As I witness the expansion of the ‘green’ movement, I see that the main message being sent to consumers is one of individual responsibility, i.e. if you buy a metal water bottle or a reusable bag, you will save the planet. While the message of sustainability is an important one for everyone to understand, people should know that it is not the individual consumers who create the most negative impact on our planet. In truth, it is a small number of corporations and agricultural producers who create a disproportional amount of waste and pollution before a product ever reaches the shelves of your local mega-mart.

If you have ever had the pleasure of taking professor William Freudenburg’s Environmental Studies 1 class, then some of this information may seem familiar to you, but if you haven’t, then sit tight. According to economist Robert Ayres’ 2001 book chapter, “Industrial Ecology: Wealth, Depreciation, and Waste,” for every one ton of product that reaches American consumers, six tons of durable materials are wasted by the manufacturers. In the same study, he found that 90 percent of America’s total waste occurs pre-consumer, before the products even get to the shelves. Our post-consumer recycling programs only target 0.4 percent of America’s waste.

Now, I don’t mean to say that we as citizens should ignore recycling or sustainable practices, because I believe every single person should be striving for zero waste in every facet of our society, even if that is an unachievable ideal. Furthermore, being a sustainable individual could help you future CEO’s translate that mentality into your own business, or whatever venture you care to pursue. But it is important to be informed about the fact that we are being told waste is the consumer’s fault, when the truth about waste is hidden from view. The reality of waste and environmental damage is not limited to physical waste either; it also characterizes air pollution and water usage.

Professor Freudenburg uses an interesting metaphor to compare cows grazing to humans polluting; it goes as follows: If you remove 10 percent of cows from a grazing herd, then 10 percent of the field will be spared. However, if you removed the top 10 percent of industrial air polluters, then you remove 90 percent of the air pollution that is released. Pretty crazy, right? In fact just a few years ago, one single fertilizer production facility, IMC-Agrico (St. James, LA), accounted for 4.55 percent of America’s toxic releases. Another shocking example is water prices for the agricultural industry; agriculture accounts for about 80 percent of California’s overall water consumption, and the government has long subsidized the cost of water for farmers so that they could pay just $3.50 for one acre-foot of water (325,851 gallons). When is the last time you bought a bottle of water? How much did you pay?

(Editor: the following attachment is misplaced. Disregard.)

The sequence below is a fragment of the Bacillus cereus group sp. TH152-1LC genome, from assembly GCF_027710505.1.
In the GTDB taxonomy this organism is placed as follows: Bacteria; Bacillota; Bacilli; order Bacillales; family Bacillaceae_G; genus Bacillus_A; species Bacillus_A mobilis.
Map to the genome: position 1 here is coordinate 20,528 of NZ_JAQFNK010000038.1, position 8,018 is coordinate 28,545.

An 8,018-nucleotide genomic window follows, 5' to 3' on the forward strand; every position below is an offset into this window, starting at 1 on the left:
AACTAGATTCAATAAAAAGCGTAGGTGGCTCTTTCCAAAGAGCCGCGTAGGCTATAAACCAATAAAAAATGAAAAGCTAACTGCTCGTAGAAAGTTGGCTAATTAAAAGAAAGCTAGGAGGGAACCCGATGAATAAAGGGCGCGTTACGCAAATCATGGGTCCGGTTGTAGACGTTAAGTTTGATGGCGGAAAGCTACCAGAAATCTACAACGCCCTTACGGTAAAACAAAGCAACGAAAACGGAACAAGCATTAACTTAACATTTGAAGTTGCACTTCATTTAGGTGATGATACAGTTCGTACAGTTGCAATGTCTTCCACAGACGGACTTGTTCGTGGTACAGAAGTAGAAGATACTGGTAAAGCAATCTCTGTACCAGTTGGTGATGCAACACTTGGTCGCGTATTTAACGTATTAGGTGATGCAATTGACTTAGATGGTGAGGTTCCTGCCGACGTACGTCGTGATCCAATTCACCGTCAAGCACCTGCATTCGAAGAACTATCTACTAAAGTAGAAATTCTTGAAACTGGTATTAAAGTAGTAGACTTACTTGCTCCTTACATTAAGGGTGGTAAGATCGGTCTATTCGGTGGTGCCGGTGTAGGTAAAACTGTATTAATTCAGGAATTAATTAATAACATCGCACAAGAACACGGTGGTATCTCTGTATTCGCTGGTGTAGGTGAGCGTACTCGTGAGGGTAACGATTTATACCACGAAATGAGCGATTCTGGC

Obviously one can make the argument that agriculture is necessary and is the basis for much of our state’s wealth. True, humans need to be fed, but agricultural revenue makes up only 2 percent of the state’s economy. Of course it is essential to maintain our industries, including agriculture. But how many times have you driven on the 5 or the 101 and seen sprinklers spraying water into the air while it is 100 degrees outside?

The fact of the matter is that good farming practices and responsible industries can help prevent much of the waste that our country produces. It is an issue that the government usually avoids, because of political ties to the very same wasteful corporations. As informed citizens, we can vote for politicians who advocate accountability for corporations, as well as applying our environmental knowledge when we ourselves take the spots of the corporate execs and political elites.